Your vesting schedule may contain a cliff, which is essentially a waiting period from when you accept the option agreement to when the first tranche of options vest. For example, a 4-year vesting period with a 1-year cliff. 

3. Exercising 

Don’t worry, you won’t be asked to do 100 squat jumps in return for equity. 

Exercising is the process of converting the options into real shares. You are exercising your ‘option’ to buy the shares.

When your options vest, they may or may not become immediately exercisable.

Your option agreement will contain the exercise condition. This will either be: 

Exercisable: Great news, you can exercise your options as and when they vest. Whether that’s per tranche or all together at the end of your vesting schedule, it’s up to you! 

Exit only: Your vested options only become exercisable when the business goes through an exit event. This can either be a sale, merger, management buyout, company buyback or IPO. 

Now you may be thinking “there aren't any plans to sell the company, I’ll never be able to exercise my options!” Fret not, as it’s likely the company has set it to ‘Exit only’ for a reason – and while they may not be thinking of selling now, a lot can change in a few years' time.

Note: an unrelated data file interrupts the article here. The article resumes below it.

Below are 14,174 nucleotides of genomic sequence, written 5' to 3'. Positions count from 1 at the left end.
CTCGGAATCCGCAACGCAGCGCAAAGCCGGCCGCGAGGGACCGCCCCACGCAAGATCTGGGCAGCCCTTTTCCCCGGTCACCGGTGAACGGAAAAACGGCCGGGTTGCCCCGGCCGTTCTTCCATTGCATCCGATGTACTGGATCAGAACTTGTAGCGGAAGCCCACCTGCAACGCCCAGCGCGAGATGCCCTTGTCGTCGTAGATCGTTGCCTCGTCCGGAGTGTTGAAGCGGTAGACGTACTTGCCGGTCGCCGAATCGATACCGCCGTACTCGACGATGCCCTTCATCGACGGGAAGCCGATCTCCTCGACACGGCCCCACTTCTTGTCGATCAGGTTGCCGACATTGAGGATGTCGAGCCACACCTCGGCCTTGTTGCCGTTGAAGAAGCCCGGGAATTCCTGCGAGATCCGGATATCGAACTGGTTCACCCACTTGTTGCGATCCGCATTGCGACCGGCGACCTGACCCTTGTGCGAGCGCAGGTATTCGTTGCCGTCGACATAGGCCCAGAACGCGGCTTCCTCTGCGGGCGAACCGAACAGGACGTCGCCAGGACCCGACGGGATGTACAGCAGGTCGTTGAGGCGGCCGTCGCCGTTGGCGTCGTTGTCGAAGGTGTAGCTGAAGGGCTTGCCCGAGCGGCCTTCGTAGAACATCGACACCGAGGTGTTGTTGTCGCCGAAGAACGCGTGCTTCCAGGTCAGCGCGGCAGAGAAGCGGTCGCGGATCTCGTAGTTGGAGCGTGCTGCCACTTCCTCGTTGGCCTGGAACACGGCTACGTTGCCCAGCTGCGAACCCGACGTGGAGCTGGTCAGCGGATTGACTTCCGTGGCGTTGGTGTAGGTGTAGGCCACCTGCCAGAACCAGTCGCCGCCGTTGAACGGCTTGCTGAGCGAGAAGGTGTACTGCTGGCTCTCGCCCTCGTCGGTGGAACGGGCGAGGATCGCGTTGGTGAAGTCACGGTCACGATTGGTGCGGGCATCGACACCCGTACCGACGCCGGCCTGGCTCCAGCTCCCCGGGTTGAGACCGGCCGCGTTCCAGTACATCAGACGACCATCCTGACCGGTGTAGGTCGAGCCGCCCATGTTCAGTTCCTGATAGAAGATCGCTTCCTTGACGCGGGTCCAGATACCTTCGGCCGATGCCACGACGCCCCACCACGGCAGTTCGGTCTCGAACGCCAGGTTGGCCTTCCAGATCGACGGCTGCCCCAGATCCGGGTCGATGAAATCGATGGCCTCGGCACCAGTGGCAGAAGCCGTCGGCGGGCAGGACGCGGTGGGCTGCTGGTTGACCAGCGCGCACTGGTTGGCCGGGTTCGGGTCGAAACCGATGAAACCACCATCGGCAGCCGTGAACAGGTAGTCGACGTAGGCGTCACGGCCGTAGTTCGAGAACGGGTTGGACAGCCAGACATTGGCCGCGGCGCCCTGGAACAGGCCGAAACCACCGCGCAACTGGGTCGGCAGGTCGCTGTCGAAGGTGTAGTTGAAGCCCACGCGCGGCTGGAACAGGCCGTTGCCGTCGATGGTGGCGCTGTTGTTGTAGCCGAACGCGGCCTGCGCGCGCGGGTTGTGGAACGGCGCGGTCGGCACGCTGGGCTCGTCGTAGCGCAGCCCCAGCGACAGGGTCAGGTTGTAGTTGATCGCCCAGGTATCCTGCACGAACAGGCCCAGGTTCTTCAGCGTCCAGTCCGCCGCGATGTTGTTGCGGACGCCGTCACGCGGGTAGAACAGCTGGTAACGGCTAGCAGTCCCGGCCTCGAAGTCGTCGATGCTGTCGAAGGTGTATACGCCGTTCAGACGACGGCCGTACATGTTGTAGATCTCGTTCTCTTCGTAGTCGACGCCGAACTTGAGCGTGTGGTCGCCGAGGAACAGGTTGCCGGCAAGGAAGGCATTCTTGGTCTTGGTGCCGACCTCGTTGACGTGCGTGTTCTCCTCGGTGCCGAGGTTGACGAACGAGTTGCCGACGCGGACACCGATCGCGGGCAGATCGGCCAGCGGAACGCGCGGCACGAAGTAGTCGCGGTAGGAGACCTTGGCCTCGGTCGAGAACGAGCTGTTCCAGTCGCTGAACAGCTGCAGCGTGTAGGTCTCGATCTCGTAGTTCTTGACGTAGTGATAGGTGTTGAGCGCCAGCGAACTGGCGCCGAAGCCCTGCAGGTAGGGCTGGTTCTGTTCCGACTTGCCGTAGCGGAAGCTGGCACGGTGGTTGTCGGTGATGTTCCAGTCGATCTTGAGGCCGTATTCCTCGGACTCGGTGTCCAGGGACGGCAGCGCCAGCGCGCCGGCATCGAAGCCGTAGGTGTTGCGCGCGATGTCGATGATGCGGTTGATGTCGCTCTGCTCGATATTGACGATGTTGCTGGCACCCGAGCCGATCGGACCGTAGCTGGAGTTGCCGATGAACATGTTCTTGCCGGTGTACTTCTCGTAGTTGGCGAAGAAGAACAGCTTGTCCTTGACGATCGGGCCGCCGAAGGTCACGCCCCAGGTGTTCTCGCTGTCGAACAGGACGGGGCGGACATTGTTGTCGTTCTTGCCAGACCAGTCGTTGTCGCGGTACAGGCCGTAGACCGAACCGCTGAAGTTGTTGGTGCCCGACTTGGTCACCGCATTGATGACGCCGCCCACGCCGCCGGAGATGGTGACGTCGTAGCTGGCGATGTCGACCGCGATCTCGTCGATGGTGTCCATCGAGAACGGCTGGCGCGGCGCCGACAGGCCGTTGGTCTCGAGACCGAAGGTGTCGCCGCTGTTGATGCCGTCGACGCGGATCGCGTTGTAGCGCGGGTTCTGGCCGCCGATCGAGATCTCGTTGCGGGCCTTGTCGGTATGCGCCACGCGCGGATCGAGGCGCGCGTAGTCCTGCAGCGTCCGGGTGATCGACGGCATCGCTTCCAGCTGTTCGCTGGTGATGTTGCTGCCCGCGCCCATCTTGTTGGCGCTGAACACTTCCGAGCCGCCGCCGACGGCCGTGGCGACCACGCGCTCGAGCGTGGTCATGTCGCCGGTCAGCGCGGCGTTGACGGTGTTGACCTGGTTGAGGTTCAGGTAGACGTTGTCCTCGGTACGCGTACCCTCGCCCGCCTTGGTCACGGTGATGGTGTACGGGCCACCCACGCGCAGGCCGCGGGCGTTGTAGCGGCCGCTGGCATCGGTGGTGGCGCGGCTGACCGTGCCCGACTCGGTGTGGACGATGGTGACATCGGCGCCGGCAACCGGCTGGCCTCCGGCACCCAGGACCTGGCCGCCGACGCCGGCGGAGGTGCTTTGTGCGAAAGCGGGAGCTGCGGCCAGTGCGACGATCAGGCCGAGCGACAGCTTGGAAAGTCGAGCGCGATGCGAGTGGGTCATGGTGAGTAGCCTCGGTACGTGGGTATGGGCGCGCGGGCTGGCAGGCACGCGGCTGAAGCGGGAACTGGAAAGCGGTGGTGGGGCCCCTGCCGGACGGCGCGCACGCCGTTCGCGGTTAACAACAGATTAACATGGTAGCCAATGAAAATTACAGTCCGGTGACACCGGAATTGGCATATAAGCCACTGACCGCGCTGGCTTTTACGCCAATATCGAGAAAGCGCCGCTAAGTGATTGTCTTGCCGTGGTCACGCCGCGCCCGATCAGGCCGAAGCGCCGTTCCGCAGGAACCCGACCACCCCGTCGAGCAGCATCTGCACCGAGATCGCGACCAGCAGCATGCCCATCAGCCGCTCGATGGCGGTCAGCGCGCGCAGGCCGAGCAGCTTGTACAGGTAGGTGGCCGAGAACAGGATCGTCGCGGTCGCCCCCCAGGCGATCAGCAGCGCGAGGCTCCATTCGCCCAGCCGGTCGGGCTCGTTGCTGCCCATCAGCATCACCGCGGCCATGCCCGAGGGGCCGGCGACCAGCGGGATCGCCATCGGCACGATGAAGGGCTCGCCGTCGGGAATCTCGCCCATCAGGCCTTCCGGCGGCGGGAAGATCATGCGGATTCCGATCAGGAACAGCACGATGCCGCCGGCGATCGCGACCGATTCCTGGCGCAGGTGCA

And when the time comes, you’ll need to pay the exercise price. 

Exercise price 

This is the pre-determined price per share you’ll need to pay to exercise each option. 

The idea being that over the course of your vesting schedule, you’ve helped the company grow, which has increased the company’s share price. 

But rather than having to pay the current share price to become a shareholder, you pay the exercise price based on the company value when you first accepted the option agreement. 

For example, your exercise price is £0.10p per share. 4 years later, once all your options have vested, the company is worth £1 per share. You will only pay £0.10p per share for shares that are actually worth £1! Talk about a good deal.

But what if the share price goes down? Fair question, and it’s entirely possible that things don’t quite work out.